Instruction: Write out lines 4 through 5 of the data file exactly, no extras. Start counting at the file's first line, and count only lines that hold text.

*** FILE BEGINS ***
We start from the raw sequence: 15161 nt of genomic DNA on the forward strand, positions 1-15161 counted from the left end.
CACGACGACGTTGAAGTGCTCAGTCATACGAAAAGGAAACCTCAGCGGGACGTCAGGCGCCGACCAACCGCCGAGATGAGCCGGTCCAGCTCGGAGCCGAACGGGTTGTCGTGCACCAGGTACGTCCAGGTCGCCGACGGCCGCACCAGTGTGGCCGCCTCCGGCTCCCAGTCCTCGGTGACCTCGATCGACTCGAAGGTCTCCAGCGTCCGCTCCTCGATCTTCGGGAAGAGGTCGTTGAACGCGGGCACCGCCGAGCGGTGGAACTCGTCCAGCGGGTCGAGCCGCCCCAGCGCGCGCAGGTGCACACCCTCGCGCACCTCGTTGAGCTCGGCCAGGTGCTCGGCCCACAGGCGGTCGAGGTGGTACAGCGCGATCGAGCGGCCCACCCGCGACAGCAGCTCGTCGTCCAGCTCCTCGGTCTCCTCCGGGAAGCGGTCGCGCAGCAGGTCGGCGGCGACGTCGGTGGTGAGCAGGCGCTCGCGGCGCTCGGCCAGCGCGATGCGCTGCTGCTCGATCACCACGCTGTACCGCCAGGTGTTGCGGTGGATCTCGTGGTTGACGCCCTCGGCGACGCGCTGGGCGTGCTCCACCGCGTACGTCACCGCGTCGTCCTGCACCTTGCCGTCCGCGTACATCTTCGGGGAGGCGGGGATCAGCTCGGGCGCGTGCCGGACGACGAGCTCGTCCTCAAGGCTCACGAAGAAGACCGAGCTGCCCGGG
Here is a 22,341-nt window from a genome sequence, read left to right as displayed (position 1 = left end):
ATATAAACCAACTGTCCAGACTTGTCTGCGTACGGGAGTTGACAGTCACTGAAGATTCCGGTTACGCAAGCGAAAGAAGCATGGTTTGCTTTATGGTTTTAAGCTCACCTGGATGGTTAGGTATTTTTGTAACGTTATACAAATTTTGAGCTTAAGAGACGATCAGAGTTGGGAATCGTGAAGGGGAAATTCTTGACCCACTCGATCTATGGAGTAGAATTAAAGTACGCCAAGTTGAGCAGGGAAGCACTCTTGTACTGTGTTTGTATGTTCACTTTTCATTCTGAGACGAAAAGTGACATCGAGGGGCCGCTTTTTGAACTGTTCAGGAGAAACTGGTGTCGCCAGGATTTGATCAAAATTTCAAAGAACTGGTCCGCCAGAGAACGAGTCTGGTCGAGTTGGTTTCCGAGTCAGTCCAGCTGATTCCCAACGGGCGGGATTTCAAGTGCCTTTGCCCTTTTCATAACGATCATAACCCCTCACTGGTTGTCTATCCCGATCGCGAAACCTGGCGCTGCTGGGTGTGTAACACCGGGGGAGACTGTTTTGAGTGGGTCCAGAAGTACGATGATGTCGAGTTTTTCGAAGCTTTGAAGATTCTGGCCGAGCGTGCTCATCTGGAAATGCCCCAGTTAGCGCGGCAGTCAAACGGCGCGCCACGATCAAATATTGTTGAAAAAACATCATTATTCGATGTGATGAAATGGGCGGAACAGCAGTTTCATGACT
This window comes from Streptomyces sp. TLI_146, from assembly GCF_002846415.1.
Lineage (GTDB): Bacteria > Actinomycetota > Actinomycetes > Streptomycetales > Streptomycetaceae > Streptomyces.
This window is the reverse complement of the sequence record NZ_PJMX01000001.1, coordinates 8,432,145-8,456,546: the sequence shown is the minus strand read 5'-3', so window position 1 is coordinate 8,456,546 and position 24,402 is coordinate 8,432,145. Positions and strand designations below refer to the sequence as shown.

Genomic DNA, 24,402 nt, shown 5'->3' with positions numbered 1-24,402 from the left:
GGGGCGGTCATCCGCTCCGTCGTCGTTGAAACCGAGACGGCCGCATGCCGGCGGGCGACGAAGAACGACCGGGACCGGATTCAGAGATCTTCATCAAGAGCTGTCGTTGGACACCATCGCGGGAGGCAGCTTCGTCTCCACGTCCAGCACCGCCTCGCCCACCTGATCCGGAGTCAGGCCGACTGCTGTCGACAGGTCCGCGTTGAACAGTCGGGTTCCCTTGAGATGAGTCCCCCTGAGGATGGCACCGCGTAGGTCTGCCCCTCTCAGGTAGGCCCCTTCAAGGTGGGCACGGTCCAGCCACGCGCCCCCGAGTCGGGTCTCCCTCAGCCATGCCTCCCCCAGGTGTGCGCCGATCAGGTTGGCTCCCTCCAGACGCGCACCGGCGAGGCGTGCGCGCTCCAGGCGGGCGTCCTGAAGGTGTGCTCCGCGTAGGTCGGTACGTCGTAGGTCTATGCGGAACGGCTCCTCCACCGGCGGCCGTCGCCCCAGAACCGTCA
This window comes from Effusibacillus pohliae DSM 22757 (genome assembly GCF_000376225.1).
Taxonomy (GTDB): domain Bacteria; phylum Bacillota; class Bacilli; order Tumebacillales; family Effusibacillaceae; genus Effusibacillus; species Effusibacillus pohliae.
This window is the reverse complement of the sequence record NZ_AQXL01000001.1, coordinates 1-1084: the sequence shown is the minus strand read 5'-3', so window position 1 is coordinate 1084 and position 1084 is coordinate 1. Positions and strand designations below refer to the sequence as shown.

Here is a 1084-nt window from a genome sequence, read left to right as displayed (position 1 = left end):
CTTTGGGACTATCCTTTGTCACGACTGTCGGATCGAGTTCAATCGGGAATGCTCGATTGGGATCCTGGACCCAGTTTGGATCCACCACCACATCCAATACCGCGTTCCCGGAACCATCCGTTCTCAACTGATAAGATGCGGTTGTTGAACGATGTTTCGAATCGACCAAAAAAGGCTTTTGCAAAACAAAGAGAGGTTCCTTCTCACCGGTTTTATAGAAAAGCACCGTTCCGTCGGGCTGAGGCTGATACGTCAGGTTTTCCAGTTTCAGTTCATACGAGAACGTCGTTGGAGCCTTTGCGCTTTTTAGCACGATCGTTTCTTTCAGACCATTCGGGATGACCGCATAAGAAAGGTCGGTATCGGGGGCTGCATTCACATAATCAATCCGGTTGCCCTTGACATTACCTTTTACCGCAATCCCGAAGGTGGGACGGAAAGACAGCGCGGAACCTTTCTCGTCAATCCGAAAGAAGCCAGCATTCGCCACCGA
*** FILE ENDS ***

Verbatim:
ATATAAACCAACTGTCCAGACTTGTCTGCGTACGGGAGTTGACAGTCACTGAAGATTCCGGTTACGCAAGCGAAAGAAGCATGGTTTGCTTTATGGTTTTAAGCTCACCTGGATGGTTAGGTATTTTTGTAACGTTATACAAATTTTGAGCTTAAGAGACGATCAGAGTTGGGAATCGTGAAGGGGAAATTCTTGACCCACTCGATCTATGGAGTAGAATTAAAGTACGCCAAGTTGAGCAGGGAAGCACTCTTGTACTGTGTTTGTATGTTCACTTTTCATTCTGAGACGAAAAGTGACATCGAGGGGCCGCTTTTTGAACTGTTCAGGAGAAACTGGTGTCGCCAGGATTTGATCAAAATTTCAAAGAACTGGTCCGCCAGAGAACGAGTCTGGTCGAGTTGGTTTCCGAGTCAGTCCAGCTGATTCCCAACGGGCGGGATTTCAAGTGCCTTTGCCCTTTTCATAACGATCATAACCCCTCACTGGTTGTCTATCCCGATCGCGAAACCTGGCGCTGCTGGGTGTGTAACACCGGGGGAGACTGTTTTGAGTGGGTCCAGAAGTACGATGATGTCGAGTTTTTCGAAGCTTTGAAGATTCTGGCCGAGCGTGCTCATCTGGAAATGCCCCAGTTAGCGCGGCAGTCAAACGGCGCGCCACGATCAAATATTGTTGAAAAAACATCATTATTCGATGTGATGAAATGGGCGGAACAGCAGTTTCATGACT
This window comes from Streptomyces sp. TLI_146, from assembly GCF_002846415.1.